Your Complete Guide to Index Investing with Dan Bortolotti

Taxable Consequences of Norbert’s Gambit

2017-12-02T23:27:23+00:00February 26th, 2015|Categories: Discount brokers, Foreign currency, Taxes|Tags: , , |76 Comments

Norbert’s gambit with the Horizons US Dollar Currency ETF (DLR/DLR.U) is often the most cost-efficient way to convert Canadian dollars to US dollars, or vice-versa. Our series of white papers focused on performing the gambit in an RRSP, but if you’re swapping currencies in a non-registered account, you should be aware that it can have tax consequences.

At brokerages such as RBC Direct and BMO InvestorLine, you can place the buy and sell trades within minutes of each other. But several other brokerages do not allow you to journal the ETF from the Canadian side of your account to the US side (or the other way around) until the buy trade settles. In both cases, however, there will be at least three business days for the transaction to be complete, and the US-Canadian exchange rate can move significantly during that time. A big swing could stick you with a capital gain or loss when you make the sale.

What’s more, calculating this gain or loss can be tricky, because both the purchase and sale need to be reported in Canadian dollars. That means any transaction in DLR.U needs to be converted from US dollars. For example, if you’re selling DLR.U, you would look up the Bank of Canada exchange rate on the settlement date and use this value to report the proceeds in Canadian dollars. The difference between this amount and your original purchase price is your capital gain or loss.

Play it a gain

Let’s assume Mallory wants to convert $50,000 CAD using Norbert’s gambit. She buys DLR on February 17, when the US dollar is worth $1.238 CAD, so DLR is trading at $12.38. Ignoring the trading commission, her order looks like this:

Trade Date Settlement Order Security Shares Price (CAD) Total (CAD)
Feb 17 Feb 20 Buy DLR 4038 12.38 49,990.44

Mallory waits three business days and then journals DLR to the US side of her account on the settlement date, February 20. She then immediately places an order to sell all 4038 shares of DLR.U, which is trading at $10.00 USD:

Trade Date Settlement Order Security Shares Price (USD) Total (USD)
Feb 20 Feb 25 Sell DLR.U 4038 10.00 40,380.00

To see if there is any capital gain or loss, Mallory will need to convert the proceeds of the DLR.U sale to Canadian dollars using the exchange rate on the settlement date, February 25. Note that it has now been eight days since she placed the buy trade, and currencies can move sharply over that time frame. We’ll assume the US dollar has climbed almost three cents to $1.264, which means the proceeds of Mallory’s sale are worth $51,040.32 CAD (that’s $40,380 USD × 1.264). When we subtract the value of the original purchase ($49,990.44 CAD) we’re left with a capital gain of about $1,050. If Mallory is in a 40% tax bracket, that will cost her more than $200 in taxes.

Don’t trust your brokerage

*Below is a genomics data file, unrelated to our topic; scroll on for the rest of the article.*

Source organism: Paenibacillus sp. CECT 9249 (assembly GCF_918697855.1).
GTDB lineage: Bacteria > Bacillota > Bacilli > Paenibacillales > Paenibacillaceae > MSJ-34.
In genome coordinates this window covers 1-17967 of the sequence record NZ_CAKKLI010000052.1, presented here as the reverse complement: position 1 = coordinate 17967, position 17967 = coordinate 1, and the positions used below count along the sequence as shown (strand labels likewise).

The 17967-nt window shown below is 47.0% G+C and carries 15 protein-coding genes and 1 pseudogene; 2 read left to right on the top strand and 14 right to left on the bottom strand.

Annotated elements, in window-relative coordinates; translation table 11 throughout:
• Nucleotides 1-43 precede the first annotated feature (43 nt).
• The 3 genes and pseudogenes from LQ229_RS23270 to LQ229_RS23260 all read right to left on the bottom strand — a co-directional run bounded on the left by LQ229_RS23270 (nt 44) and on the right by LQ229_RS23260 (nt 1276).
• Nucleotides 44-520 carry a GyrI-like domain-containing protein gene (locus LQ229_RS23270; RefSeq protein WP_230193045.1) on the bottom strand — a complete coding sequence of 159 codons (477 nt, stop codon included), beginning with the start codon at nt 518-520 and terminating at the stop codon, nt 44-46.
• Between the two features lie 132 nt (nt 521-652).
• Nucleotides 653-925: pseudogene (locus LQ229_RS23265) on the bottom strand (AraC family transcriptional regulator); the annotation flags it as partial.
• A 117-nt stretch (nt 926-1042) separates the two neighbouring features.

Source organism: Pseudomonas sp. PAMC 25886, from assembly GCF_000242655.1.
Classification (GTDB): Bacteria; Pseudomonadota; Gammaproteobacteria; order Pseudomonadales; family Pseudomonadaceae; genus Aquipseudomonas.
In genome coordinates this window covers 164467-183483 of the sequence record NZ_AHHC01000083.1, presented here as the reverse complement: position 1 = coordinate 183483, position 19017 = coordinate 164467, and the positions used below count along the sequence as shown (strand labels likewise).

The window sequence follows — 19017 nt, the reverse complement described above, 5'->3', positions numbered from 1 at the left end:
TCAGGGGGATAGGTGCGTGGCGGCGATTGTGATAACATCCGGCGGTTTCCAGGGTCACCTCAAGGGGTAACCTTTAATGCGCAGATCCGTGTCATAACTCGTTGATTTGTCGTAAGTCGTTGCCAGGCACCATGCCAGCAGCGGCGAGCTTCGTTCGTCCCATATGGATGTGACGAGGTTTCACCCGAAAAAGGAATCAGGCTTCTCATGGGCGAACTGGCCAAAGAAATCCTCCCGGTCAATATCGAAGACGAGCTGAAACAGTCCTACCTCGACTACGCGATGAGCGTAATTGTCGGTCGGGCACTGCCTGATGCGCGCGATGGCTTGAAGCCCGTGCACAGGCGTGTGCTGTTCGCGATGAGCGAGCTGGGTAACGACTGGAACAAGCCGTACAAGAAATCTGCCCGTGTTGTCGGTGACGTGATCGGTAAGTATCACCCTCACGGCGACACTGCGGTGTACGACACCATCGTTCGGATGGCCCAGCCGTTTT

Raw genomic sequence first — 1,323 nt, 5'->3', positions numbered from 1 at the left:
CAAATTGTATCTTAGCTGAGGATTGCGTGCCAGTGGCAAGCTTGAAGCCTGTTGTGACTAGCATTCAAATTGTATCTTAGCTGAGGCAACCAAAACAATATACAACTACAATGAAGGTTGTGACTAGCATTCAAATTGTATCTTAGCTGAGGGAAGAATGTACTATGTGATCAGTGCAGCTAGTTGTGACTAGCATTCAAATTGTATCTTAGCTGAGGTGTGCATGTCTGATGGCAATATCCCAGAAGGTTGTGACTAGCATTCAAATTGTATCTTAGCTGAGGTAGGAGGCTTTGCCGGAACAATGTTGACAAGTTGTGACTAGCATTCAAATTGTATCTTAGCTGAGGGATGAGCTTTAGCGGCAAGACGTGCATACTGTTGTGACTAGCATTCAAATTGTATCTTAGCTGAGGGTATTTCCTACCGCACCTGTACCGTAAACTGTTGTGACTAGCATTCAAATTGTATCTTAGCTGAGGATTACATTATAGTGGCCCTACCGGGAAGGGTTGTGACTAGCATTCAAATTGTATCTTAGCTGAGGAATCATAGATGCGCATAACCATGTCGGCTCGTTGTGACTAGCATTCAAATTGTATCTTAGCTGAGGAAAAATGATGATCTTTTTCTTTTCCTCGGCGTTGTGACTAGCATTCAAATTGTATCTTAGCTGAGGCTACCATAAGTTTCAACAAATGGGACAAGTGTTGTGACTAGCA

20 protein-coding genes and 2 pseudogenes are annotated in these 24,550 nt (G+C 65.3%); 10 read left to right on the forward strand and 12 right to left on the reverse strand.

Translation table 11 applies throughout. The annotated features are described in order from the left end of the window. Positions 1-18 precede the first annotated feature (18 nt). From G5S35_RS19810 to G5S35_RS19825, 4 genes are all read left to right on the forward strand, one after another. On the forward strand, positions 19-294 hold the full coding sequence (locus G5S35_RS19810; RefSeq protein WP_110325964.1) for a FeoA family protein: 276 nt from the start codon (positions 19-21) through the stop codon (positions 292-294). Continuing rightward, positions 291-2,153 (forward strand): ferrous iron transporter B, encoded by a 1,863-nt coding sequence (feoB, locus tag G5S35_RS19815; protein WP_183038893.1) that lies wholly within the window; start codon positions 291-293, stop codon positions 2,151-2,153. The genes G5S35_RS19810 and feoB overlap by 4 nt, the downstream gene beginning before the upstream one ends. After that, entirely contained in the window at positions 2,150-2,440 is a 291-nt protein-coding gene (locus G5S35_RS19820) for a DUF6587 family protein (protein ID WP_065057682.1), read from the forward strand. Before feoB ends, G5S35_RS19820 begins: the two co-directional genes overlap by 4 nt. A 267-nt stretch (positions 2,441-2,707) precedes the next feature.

The example above is a bit extreme: $50,000 is large amount, and a three-cent change in the exchange rate in just eight days is a tad pessimistic (though certainly possible). If you’re doing a smaller gambit, chances are your gain or loss will be relatively minor. For what it’s worth, in 2014 I used Norbert’s gambit twice to convert small amounts of USD in a non-registered account. Using the method described above, I calculated a $13 loss on the first trade and a $25 gain on the second, for a trivial net gain of $12.

Unfortunately, my brokerage (Scotia iTRADE) saw things differently. I’ve written before about why you should not trust your brokerage to accurately calculate the adjusted cost base on your ETFs, and I found that out first-hand when I received my annual Realized Gain/Loss Report for 2014. It inexplicably indicates a $420 gain from the two DLR trades. I have no idea how they calculated the book values they’re using, and an email to customer service didn’t help. It’s no wonder the report includes the following disclaimer:

Scotia iTRADE provides cost basis and associated realized gain and loss information to you as a courtesy service and for informational purposes only and not for official tax purposes. Such information may not reflect all adjustments necessary for tax reporting purposes. You should verify cost basis and corresponding gain/loss information provided by Scotia iTRADE against your own records when calculating reportable gain or loss resulting from a sale.

One other issue may come up in this discussion. The CRA has a $200 exclusion on capital gains from foreign exchange, which means you don’t need to report any gain under that amount. You might be tempted to invoke this rule and elect not to claim a small gain you incurred doing Norbert’s gambit. However, this rule applies to cash conversions and was designed to avoid creating a taxable event every time Morty and Helen exchange a couple thousand bucks before heading to Del Boca Vista. While any gains or losses on DLR are due only to the exchange rate, it’s an investment fund, not cash. If you want to invoke the $200 exception and avoid claiming a capital gain on DLR, well, that’s between you and your accountant. I wouldn’t recommend it.